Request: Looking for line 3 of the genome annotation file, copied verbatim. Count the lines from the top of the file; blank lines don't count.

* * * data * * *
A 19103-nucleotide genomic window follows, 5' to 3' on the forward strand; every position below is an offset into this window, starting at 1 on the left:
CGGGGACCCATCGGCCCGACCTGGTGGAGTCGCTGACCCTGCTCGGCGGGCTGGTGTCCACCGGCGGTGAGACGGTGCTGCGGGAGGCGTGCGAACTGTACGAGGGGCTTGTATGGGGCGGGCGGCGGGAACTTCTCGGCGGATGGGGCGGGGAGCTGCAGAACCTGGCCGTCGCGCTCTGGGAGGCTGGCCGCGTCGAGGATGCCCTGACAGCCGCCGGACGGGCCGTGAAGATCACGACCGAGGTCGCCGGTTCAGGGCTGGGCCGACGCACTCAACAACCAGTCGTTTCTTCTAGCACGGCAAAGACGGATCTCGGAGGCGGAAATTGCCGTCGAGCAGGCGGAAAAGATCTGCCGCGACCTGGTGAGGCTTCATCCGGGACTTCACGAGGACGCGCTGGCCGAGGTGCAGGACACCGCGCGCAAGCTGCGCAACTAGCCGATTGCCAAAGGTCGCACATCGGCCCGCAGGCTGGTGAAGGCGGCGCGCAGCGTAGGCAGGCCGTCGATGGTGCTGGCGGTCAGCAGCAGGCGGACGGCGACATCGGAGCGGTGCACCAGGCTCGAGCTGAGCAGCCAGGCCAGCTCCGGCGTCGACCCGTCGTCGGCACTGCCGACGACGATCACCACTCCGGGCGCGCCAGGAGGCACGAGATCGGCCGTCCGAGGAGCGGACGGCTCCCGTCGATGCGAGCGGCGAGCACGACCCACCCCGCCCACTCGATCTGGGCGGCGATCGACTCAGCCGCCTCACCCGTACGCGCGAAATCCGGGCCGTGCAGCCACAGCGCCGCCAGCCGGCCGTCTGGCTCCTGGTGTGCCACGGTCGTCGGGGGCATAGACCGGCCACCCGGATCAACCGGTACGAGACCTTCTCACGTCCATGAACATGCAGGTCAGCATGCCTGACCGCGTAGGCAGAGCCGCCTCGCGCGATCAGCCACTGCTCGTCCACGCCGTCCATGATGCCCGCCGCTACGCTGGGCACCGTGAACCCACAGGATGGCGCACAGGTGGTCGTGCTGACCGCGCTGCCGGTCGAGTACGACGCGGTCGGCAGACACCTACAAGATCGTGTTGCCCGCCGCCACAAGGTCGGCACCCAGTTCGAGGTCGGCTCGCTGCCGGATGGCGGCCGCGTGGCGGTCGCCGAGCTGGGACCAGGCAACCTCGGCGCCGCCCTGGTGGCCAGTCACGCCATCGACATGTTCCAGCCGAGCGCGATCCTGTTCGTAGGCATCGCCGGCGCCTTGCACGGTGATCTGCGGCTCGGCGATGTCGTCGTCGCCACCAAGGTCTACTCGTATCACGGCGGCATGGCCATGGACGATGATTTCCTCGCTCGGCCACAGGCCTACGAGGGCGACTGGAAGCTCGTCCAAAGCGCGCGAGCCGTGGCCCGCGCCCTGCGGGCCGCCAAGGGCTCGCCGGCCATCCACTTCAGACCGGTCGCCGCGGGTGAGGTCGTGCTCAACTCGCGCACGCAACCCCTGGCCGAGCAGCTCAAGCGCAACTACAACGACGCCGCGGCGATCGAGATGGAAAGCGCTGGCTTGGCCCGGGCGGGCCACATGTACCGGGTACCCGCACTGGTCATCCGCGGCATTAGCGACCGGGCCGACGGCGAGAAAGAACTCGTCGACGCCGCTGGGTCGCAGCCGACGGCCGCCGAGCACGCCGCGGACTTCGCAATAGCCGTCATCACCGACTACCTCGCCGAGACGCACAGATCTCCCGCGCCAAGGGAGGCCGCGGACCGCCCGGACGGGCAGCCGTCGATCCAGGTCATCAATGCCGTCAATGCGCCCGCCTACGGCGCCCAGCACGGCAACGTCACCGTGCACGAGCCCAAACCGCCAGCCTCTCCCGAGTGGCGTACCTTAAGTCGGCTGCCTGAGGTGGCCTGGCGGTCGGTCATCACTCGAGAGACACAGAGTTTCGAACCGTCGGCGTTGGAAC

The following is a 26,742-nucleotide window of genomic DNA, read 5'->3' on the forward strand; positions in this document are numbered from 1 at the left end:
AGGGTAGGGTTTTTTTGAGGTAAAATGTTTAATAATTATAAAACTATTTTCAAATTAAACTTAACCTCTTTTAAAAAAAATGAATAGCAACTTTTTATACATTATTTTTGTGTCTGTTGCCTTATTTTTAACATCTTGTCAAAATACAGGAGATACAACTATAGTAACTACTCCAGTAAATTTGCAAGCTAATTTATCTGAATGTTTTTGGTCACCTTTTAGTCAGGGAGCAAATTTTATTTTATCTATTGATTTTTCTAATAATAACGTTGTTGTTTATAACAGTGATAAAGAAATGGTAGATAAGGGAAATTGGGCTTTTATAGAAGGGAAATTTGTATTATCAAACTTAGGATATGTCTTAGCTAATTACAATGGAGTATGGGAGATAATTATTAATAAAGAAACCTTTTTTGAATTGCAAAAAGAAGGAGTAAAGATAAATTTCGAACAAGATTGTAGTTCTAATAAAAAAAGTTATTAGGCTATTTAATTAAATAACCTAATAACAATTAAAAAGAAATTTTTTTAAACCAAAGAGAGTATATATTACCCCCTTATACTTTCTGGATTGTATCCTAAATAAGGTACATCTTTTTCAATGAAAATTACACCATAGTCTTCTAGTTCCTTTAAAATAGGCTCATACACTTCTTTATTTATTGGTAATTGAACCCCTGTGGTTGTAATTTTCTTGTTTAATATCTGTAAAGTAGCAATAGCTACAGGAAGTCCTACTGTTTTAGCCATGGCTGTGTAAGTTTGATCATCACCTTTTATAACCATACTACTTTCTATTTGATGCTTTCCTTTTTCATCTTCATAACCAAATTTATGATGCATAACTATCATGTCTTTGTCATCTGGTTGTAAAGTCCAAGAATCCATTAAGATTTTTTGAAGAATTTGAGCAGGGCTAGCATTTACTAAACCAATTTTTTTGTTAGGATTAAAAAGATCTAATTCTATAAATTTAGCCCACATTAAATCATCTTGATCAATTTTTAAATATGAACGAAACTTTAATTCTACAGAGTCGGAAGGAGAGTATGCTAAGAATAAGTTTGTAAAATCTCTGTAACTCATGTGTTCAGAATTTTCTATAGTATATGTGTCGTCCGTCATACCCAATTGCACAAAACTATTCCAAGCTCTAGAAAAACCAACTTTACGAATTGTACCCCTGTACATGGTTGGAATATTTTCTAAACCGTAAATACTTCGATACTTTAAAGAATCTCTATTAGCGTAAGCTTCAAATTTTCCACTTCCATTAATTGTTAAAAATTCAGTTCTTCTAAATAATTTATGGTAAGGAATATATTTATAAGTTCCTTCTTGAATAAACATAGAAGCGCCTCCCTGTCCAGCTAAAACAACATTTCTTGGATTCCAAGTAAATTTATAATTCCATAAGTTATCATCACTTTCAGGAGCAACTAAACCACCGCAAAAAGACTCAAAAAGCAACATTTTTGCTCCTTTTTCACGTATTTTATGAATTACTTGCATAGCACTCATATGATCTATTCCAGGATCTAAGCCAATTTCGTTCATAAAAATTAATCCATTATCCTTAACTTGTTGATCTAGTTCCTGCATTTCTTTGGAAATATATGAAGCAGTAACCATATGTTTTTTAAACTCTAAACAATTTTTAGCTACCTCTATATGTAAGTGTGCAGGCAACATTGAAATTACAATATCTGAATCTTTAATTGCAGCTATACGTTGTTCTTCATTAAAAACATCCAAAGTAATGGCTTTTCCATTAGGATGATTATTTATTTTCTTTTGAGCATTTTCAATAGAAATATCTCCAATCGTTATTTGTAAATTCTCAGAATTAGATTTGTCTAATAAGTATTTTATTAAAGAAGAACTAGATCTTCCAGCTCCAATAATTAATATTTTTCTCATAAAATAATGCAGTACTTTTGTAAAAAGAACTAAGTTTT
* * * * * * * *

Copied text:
The following is a 26,742-nucleotide window of genomic DNA, read 5'->3' on the forward strand; positions in this document are numbered from 1 at the left end: